Last March it seemed the entire world stopped dead in its tracks. The last movie I managed to see in theaters was Emma. during the waning days of February. All of my best-laid plans to catch March releases went down the tubes once the Coronavirus pandemic took a grip of the planet and kept it in the shadows of quarantine and a looming sensation that the world was over. Festivals were canceled. Hell–life, in a nutshell, was canceled.
Luckily for arthouse cinemas, movies lived on and were conveniently shipped to distributors before debuting onto virtual platforms sometime in early April. Slowly, but surely, movies became more accessible than ever for the movie-going public. It seemed all you had to do was to hit click on your arthouse theater and presto, a rental, which was set to premiere formally, would play (and you had access to it from anywhere between 24 – 72 hours). All from the comfort of your own home.
Lucky for me, a rabid cinephile. Since being holed up at home became mandatory, I decided that I’d cast the widest net possible and see not just new releases but film festivals at a level I don’t think would have been possible at a geographical level. True, Cannes was canceled and most of its features are still making their way to arthouse cinemas via virtual platforms, but New York Film Festival and every film festival following that — Philadelphia, Chicago, AFI, even Savannah — became accessible and proceeded as planned.
Because of this I was able to watch more movies than ever before — upwards of about 10 a week, to include retrospectives and restored versions. Basically, to quote Manohla Dargis from the New York Times, I watched movies ’til my eyes bled. And I’m proud of it. While I don’t think I’ll be writing about every single movie I saw come September 17 onwards I will briefly touch on some that made a lasting impression in my mind.
Bela Tarr will never go down in history as a director known for comedies. His is as cinema filled with mood, with pools of darkness, and a pervasive sense of despair. The 58th New York Film Festival outdid itself yet again by presenting a 4K version of Damnation. A precursor to what would become his magnum opus — Satantango — Damnation presents the story of a doomed love affair that drowns in a swamp of noir without the glamour and languor of the 1940s. A polar opposite, Wong Kar-wai’s restoration of In the Mood for Love also touches a doomed love affair. However, Kar-wai’s film, while restrained, is bursting at the seams with pure desire and despair, suffused with thick, atmospheric reds and greens, smoke and longing, and the unforgettable (and Oscar-overlooked) performances of Maggie Cheung and Tony Leung.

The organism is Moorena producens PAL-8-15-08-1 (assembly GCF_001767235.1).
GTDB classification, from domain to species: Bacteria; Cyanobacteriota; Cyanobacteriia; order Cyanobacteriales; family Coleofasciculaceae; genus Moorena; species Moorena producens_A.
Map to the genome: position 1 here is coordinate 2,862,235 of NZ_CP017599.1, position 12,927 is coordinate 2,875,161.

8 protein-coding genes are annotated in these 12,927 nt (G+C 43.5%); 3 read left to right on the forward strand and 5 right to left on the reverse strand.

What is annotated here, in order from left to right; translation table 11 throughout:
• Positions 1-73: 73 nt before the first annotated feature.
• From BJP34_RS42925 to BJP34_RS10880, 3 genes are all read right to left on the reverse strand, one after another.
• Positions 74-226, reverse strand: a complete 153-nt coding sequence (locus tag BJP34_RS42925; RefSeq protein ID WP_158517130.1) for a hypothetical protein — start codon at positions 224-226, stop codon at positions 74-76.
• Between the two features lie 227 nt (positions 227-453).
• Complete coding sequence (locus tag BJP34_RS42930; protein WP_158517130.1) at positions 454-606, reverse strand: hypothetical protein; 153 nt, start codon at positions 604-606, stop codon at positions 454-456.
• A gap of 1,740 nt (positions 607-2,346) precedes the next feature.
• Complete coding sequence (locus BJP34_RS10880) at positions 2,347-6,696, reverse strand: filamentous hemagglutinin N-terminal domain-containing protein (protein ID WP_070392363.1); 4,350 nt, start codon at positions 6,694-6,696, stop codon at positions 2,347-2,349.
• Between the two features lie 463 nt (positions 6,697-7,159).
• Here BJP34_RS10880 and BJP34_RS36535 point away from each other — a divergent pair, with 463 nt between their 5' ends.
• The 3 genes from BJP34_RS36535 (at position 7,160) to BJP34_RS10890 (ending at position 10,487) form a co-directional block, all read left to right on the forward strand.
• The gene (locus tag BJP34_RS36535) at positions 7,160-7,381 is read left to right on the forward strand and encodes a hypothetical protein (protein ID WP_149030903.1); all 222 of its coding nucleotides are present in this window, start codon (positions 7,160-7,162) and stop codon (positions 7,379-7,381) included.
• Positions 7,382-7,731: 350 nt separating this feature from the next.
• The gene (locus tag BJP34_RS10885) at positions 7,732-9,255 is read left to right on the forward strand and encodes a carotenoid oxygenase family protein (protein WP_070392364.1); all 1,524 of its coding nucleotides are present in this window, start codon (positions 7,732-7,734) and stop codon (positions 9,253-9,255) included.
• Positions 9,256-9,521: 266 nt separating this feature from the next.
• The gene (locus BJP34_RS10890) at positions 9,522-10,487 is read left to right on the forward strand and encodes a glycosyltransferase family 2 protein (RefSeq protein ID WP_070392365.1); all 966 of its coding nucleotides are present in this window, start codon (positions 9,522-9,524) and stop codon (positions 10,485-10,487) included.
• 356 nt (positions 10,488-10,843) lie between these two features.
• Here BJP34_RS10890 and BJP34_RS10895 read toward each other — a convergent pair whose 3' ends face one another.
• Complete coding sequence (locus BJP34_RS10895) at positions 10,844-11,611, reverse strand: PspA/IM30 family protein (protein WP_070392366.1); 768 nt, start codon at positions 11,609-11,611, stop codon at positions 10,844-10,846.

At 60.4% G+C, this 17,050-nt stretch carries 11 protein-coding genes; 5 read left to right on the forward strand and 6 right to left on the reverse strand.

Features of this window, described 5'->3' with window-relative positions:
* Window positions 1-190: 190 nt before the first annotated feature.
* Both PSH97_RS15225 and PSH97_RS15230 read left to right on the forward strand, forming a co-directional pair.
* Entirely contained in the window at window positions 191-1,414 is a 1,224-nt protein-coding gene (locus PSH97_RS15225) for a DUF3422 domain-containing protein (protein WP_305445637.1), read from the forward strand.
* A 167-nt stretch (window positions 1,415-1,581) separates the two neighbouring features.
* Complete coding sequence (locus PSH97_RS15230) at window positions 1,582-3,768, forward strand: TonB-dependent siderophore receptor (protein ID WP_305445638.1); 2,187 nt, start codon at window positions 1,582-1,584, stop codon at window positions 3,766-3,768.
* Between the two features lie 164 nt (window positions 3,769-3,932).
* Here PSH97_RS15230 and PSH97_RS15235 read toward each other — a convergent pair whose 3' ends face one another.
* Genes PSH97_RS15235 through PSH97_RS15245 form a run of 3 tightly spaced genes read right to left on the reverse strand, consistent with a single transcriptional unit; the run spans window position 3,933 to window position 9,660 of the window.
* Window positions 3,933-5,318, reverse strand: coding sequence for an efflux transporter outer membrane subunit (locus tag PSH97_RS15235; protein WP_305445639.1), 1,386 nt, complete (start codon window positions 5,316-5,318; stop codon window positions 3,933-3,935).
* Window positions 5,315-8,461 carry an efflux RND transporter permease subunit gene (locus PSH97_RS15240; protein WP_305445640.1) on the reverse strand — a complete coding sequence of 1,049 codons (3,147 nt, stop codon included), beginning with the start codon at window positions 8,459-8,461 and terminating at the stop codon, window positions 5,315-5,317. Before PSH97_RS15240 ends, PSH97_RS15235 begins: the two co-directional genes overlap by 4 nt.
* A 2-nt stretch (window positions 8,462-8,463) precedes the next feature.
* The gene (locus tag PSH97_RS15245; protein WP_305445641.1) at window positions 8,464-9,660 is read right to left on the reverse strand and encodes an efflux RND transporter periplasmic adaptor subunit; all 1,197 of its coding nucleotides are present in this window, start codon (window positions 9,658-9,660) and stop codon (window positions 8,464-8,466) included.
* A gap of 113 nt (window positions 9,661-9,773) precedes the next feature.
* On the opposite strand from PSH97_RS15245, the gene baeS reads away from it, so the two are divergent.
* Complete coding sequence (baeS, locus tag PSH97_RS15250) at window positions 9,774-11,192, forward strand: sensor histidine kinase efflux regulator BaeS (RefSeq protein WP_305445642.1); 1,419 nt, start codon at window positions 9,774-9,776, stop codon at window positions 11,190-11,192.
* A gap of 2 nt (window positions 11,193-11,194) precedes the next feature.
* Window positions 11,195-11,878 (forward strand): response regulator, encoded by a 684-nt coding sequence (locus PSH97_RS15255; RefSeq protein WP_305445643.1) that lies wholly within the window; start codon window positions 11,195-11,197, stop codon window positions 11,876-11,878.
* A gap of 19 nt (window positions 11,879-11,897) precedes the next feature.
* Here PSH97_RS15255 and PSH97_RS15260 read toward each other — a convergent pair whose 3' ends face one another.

Women were as present as ever. Heidi Ewing’s touching docudrama Te llevo conmigo (I Carry You With Me) is a loving, poignant portrait of two young men who overcome the odds to not only secure a life as a couple but also leave their own imprint in the world. Joyce Chopra’s restored Smooth Talk not only revealed Laura Dern in her first adult role (and predated the types of roles she’d play with David Lynch) but also shed a light on vulnerable young women who find themselves preyed upon by dashing strangers and contain the seed of what could very well be the #metoo movement.
Taking a step further into the violence inflicted on women by a collective, Dea Kulumbegashvili’s Beginning paints a quietly devastating portrait of a corrupt society as seen through the eyes of a religious woman who sees her faith dragged across concrete by the omnipresence of masculine evil. More accessible, but no less potent, is Phyllida Lloyd’s domestic drama Herself, in which Lloyd attempts to speak for the many women trapped in violent marriages with abusive husbands and a system that continually fails them.
LatinX cinema proved to be as rich as ever, with thought-provoking documentaries like Michelle Alberdi’s The Mole Agent from Chile and Anabel Rodriguez Rios’ Once Upon a Time in Venezuela, from the aforementioned country. The Mole Agent sneaks up on you, its roots firmly planted in gentle comedy laced with moments of nostalgia until it reveals its true nature, and you realize you’ve been punched in the gut. It is as heart-wrenching as anything I’ve ever seen about the system of senior citizens who’ve been placed in homes, to be left, forgotten. On the other hand, Once Upon a Time… Venezuela denounces a system of corruption that has reduced a thriving community in Lake Maracaibo to nothing.
Chloe Zhao’s presence in cinema has continued to steadily grow since her debut movie Songs My Brother Taught Me. Nomadland, the best movie in my opinion of 2020, is a delicate character study of a woman (Frances McDormand at her most subtle) dispossessed of a home, roaming the nation, independent, seeking… nothing, really, but the experience of unattached, rootless freedom. A story based on real people who also play themselves in Zhao’s film, allows us to see how people who either did not survive the market crash of 2008 or simply decided to part ways with the material live the last remaining days of their lives.